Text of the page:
Free Resources for Street Photographers

Imagine, you’re in an unfamiliar area, snapping some photos when you see the perfect subject. They’re in a perfect position, standing in the perfect light, you have one chance, and the picture is overexposed. Worse yet, the person becomes angry at having their picture taken, and you’re forced to delete it while backing off with humble apologies. These scenarios are all too common for aspiring street photographers.

Fortunately, there are some new free resources for street photographers to help work out these problems and more. These free resources will give you the lowdown on not only tactics and techniques but equipment, philosophies, filters and other helpful assistance to take your photos to the next level.

1. Thomas Leuthard’s Going Candid Free Ebook

Street photography, more than any other sub-genre, can be a difficult thing to start. It may seem like you need to be born with the instincts, or the gusto, to pull it off. Not so says Swiss street photographer Thomas Leuthard. As far as free resources for street photographers go, this is indispensable.

Included in the topics discussed in the book are:

  • Prime Lenses – The benefits of shooting with a fixed lens with a larger zoom lens.
  • Planning – How to plan your shoot to capture more captivating images
  • Color vs. B&W – When and where to process the color in your photos for the maximum emotional impact
  • The Law – How to stay safe when shooting on the street, as well as the legalities and ethics behind taking photos of strangers
  • Marketing – Getting your photos out there and making sure they get the audience they deserve
  • Exploring new places – Shooting and exploring in a new place in a safe and effective way

Leuthard discusses the different parts of street photography in depth and in simple terms to break it down and encourage confidence in even the greenest of street photographers. This is a truly inspiring read, and of course, it’s free.

2. Michael Ernest Sweet’s Free Street Photography Bible

Michael Ernest Sweet’s book, the ambitiously titled Street Photography Bible, outlines a simple introduction to, as Sweet claims, “[his] thoughts on all things street photography.” Instead of telling people what to do and how to do it, Sweet lays out his philosophy and method for capturing touching candid images. True to form, his Bible is an interpretive guidebook for a seemingly chaotic art. This free resource for street photographers includes:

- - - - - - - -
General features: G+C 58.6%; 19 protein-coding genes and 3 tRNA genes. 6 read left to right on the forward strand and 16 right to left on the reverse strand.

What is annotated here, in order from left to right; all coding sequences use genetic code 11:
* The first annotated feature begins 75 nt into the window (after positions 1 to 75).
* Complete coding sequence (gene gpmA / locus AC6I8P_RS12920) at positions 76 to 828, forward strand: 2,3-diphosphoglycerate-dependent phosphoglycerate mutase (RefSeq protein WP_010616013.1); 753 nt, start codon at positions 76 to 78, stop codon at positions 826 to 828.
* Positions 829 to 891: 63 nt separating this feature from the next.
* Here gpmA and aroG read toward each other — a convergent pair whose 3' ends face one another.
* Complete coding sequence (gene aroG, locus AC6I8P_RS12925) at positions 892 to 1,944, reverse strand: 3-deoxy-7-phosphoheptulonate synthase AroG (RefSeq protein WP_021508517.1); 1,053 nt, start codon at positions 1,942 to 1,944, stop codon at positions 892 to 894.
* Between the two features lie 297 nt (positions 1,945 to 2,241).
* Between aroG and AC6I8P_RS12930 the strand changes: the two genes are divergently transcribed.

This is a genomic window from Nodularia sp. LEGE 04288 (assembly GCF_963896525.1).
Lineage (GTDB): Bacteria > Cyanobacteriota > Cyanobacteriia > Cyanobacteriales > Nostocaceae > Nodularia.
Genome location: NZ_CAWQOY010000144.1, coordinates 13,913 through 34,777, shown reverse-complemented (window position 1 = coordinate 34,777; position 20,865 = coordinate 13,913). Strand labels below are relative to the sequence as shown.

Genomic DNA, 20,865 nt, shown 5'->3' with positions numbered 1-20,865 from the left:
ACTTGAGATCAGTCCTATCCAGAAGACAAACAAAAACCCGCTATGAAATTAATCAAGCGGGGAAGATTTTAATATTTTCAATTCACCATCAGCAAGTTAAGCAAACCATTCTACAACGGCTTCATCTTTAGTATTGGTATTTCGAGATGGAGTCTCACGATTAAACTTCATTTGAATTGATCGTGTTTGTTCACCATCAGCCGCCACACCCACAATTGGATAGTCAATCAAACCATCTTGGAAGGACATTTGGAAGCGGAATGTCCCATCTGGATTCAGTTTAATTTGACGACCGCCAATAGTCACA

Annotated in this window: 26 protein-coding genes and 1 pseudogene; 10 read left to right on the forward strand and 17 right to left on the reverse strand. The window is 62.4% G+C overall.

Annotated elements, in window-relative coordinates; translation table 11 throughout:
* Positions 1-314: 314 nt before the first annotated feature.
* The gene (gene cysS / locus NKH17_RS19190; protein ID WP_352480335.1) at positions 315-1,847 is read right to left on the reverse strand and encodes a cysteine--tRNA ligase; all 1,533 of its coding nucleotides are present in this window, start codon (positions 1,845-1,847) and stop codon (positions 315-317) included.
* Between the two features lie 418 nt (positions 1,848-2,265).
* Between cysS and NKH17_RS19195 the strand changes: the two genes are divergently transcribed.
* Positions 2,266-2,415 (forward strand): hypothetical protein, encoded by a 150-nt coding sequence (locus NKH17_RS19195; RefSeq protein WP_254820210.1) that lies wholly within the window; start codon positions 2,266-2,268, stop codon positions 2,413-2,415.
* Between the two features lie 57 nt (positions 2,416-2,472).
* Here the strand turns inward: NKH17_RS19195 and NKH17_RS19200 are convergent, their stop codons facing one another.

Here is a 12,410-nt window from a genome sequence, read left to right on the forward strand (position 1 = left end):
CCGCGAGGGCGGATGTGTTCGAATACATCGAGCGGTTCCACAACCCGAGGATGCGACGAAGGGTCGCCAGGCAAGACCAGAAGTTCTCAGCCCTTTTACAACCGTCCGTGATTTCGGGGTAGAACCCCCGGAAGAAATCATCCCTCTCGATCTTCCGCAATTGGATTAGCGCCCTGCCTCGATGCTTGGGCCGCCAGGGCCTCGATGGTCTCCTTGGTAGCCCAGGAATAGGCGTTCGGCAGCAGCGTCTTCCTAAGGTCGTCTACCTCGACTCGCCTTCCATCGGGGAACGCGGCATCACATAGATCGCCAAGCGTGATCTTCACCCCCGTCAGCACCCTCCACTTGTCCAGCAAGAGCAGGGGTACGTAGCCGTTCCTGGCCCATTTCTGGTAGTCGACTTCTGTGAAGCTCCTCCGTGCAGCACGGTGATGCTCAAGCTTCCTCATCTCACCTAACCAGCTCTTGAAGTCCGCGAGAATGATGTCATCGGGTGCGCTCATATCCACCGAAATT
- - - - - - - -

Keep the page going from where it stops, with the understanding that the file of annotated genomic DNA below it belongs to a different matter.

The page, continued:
• The Camera – Sweet discusses the benefits of a simple camera rig, in place of an overpriced professional setup.
  • Film vs. Digital – An old debate at this point, but one that remains important nevertheless.
  • Subjects – Both human and object, Sweet discuss the pros and cons of interacting with subjects and selecting visually stimulating topics.
  • Technique – From composition to the use of a flash, Sweet discusses some unconventional methods for capturing the perfect moment.

Finding inspiration – Sweet also includes short stories about other street photographers. The alternate philosophies are a nice contrast and make his point nicely.

Of course, the book includes more, including other resources for photographers and advice on equipment. He even includes advice for shooting simply on the phone, the camera that’s always in your pocket. This tome is worth a pickup, especially at this price.

3. Street Faces: How To Shoot Street Photography Portraiture

Swiss photographer Thomas Leuthard shows up multiple times on this list for a reason. With three books on street photography out to date, Leuthard knows what he’s doing. These free resources for street photographers are laid out and penned not by professionals with financial backing and state of the art equipment, but by artists like Leuthard, who are practical and down to earth. This book goes over some more specific aspects of taking street portraits, such as:

  • How to Approach – Working with your subjects can be one of the toughest parts of shooting portraits, and Leuthard has excellent advice on how to deal with these awkward interactions.